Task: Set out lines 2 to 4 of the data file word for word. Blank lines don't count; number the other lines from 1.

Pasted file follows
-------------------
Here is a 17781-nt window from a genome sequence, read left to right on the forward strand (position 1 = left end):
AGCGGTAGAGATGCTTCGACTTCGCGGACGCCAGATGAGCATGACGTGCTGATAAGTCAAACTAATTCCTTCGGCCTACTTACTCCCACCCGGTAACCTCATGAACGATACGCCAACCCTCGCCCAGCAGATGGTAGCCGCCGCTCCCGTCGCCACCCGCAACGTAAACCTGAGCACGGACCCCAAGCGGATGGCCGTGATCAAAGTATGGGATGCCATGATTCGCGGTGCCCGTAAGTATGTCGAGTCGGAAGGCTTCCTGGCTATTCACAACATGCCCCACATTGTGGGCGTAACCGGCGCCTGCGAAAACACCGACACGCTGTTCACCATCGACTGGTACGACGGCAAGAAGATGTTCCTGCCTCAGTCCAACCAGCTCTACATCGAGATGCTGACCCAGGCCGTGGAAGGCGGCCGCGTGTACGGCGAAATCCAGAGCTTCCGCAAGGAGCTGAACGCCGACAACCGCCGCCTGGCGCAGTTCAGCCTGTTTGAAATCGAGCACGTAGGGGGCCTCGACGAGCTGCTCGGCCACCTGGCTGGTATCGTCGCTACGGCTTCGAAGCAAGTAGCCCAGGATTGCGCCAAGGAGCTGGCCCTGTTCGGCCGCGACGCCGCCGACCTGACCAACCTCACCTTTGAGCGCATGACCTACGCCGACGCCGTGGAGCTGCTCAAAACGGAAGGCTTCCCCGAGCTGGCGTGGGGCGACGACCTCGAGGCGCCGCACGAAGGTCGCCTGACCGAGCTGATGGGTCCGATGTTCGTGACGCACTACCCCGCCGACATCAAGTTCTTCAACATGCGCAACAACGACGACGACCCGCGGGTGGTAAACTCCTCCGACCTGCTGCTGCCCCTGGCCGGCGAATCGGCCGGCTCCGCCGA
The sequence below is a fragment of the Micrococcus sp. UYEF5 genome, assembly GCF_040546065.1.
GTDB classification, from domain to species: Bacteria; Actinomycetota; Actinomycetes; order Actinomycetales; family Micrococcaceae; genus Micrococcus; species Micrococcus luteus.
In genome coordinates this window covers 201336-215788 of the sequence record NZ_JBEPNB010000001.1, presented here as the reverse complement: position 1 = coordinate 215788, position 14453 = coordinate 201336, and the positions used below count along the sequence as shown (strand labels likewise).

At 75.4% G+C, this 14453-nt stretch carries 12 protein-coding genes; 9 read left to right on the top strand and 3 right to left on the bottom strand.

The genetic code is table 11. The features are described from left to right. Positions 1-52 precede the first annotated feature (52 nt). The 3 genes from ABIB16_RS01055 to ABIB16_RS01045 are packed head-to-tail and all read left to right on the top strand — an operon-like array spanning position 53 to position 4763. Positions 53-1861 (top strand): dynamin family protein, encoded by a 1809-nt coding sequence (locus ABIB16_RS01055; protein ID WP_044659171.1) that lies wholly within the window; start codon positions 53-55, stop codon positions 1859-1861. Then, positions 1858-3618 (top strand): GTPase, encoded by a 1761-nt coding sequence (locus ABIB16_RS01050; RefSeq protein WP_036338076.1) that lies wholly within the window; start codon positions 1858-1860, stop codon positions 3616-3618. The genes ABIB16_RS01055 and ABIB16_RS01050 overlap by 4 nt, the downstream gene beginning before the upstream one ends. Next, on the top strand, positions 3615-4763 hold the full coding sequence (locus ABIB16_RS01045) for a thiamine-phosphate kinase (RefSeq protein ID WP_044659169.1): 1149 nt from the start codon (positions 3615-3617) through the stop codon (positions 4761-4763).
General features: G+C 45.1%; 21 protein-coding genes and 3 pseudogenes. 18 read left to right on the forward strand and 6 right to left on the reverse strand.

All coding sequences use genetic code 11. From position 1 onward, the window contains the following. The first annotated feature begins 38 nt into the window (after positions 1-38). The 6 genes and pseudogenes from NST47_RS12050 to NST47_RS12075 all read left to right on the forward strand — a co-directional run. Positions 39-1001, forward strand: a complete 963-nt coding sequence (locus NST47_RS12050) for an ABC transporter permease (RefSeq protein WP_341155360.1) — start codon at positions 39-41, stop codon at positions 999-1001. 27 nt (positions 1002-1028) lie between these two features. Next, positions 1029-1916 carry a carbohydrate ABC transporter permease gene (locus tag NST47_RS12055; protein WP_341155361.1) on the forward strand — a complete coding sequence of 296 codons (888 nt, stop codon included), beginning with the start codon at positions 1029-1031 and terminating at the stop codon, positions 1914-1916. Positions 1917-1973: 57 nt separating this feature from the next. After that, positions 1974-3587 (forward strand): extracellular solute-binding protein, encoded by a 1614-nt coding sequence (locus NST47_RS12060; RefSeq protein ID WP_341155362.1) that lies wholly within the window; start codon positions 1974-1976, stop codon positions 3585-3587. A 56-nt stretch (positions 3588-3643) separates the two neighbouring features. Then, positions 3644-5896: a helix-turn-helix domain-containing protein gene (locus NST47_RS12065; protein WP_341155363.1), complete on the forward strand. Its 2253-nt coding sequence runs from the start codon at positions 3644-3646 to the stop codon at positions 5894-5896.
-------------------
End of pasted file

AGCGGTAGAGATGCTTCGACTTCGCGGACGCCAGATGAGCATGACGTGCTGATAAGTCAAACTAATTCCTTCGGCCTACTTACTCCCACCCGGTAACCTCATGAACGATACGCCAACCCTCGCCCAGCAGATGGTAGCCGCCGCTCCCGTCGCCACCCGCAACGTAAACCTGAGCACGGACCCCAAGCGGATGGCCGTGATCAAAGTATGGGATGCCATGATTCGCGGTGCCCGTAAGTATGTCGAGTCGGAAGGCTTCCTGGCTATTCACAACATGCCCCACATTGTGGGCGTAACCGGCGCCTGCGAAAACACCGACACGCTGTTCACCATCGACTGGTACGACGGCAAGAAGATGTTCCTGCCTCAGTCCAACCAGCTCTACATCGAGATGCTGACCCAGGCCGTGGAAGGCGGCCGCGTGTACGGCGAAATCCAGAGCTTCCGCAAGGAGCTGAACGCCGACAACCGCCGCCTGGCGCAGTTCAGCCTGTTTGAAATCGAGCACGTAGGGGGCCTCGACGAGCTGCTCGGCCACCTGGCTGGTATCGTCGCTACGGCTTCGAAGCAAGTAGCCCAGGATTGCGCCAAGGAGCTGGCCCTGTTCGGCCGCGACGCCGCCGACCTGACCAACCTCACCTTTGAGCGCATGACCTACGCCGACGCCGTGGAGCTGCTCAAAACGGAAGGCTTCCCCGAGCTGGCGTGGGGCGACGACCTCGAGGCGCCGCACGAAGGTCGCCTGACCGAGCTGATGGGTCCGATGTTCGTGACGCACTACCCCGCCGACATCAAGTTCTTCAACATGCGCAACAACGACGACGACCCGCGGGTGGTAAACTCCTCCGACCTGCTGCTGCCCCTGGCCGGCGAATCGGCCGGCTCCGCCGA
The sequence below is a fragment of the Micrococcus sp. UYEF5 genome, assembly GCF_040546065.1.
GTDB classification, from domain to species: Bacteria; Actinomycetota; Actinomycetes; order Actinomycetales; family Micrococcaceae; genus Micrococcus; species Micrococcus luteus.